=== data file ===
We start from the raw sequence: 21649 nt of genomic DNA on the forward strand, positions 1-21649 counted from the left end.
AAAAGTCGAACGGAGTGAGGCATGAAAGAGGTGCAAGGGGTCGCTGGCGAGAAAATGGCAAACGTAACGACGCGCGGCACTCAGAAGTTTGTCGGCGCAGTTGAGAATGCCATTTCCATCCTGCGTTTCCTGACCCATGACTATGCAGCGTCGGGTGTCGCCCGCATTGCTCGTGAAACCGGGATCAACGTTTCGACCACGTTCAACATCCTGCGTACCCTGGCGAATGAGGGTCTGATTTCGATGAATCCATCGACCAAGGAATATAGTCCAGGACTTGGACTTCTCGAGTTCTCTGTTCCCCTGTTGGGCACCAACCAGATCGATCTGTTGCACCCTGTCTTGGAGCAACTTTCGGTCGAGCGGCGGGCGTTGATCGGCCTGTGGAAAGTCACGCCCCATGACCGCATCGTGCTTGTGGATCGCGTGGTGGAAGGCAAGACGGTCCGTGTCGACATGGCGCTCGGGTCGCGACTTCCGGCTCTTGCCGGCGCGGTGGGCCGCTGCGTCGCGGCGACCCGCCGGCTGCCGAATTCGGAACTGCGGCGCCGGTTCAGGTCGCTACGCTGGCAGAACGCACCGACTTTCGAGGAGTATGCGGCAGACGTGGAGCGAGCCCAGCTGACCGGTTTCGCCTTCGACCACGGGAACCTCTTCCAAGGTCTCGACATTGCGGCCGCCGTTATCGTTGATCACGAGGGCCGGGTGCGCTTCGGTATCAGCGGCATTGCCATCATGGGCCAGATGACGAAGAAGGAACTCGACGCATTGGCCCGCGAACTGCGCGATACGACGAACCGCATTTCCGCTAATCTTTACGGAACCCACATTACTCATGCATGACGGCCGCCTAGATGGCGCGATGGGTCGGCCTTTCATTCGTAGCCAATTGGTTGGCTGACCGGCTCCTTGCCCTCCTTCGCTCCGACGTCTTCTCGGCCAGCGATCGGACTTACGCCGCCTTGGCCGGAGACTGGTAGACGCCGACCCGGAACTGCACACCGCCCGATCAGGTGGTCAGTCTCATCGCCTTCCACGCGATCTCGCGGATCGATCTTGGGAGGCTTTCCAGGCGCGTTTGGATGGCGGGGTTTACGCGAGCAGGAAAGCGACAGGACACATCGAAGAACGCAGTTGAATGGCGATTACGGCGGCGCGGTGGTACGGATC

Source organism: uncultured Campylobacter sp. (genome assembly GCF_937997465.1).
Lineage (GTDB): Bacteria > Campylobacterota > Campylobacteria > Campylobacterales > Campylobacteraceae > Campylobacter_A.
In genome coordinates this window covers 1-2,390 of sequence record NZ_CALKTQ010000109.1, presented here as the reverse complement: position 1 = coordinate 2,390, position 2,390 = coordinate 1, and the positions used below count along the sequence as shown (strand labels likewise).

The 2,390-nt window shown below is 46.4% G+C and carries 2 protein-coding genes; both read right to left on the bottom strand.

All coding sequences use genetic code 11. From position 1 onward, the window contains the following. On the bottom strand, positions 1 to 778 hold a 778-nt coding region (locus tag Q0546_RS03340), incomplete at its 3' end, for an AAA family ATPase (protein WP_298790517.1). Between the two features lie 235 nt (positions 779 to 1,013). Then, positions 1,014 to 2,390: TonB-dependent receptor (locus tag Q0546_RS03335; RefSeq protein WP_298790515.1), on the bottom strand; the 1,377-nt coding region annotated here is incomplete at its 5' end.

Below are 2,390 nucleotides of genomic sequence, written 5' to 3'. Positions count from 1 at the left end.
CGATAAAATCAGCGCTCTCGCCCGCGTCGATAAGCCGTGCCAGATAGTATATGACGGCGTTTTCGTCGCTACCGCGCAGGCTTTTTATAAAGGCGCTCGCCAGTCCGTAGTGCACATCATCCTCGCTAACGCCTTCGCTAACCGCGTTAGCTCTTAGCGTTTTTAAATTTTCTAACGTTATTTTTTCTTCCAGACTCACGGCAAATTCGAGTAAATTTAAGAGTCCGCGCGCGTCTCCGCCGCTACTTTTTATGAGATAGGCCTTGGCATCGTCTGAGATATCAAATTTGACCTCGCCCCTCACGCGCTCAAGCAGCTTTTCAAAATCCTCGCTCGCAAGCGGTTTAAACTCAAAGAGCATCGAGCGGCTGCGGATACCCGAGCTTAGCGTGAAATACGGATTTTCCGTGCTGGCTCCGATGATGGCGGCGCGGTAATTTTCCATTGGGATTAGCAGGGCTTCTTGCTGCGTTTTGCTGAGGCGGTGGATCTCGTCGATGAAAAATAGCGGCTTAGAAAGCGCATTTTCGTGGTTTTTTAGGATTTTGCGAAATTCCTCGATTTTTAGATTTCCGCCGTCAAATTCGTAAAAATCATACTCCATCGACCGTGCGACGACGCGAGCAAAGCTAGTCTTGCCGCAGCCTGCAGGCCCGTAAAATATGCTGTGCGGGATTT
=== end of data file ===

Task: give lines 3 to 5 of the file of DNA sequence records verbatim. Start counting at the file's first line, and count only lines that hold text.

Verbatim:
Source organism: uncultured Campylobacter sp. (genome assembly GCF_937997465.1).
Lineage (GTDB): Bacteria > Campylobacterota > Campylobacteria > Campylobacterales > Campylobacteraceae > Campylobacter_A.
In genome coordinates this window covers 1-2,390 of sequence record NZ_CALKTQ010000109.1, presented here as the reverse complement: position 1 = coordinate 2,390, position 2,390 = coordinate 1, and the positions used below count along the sequence as shown (strand labels likewise).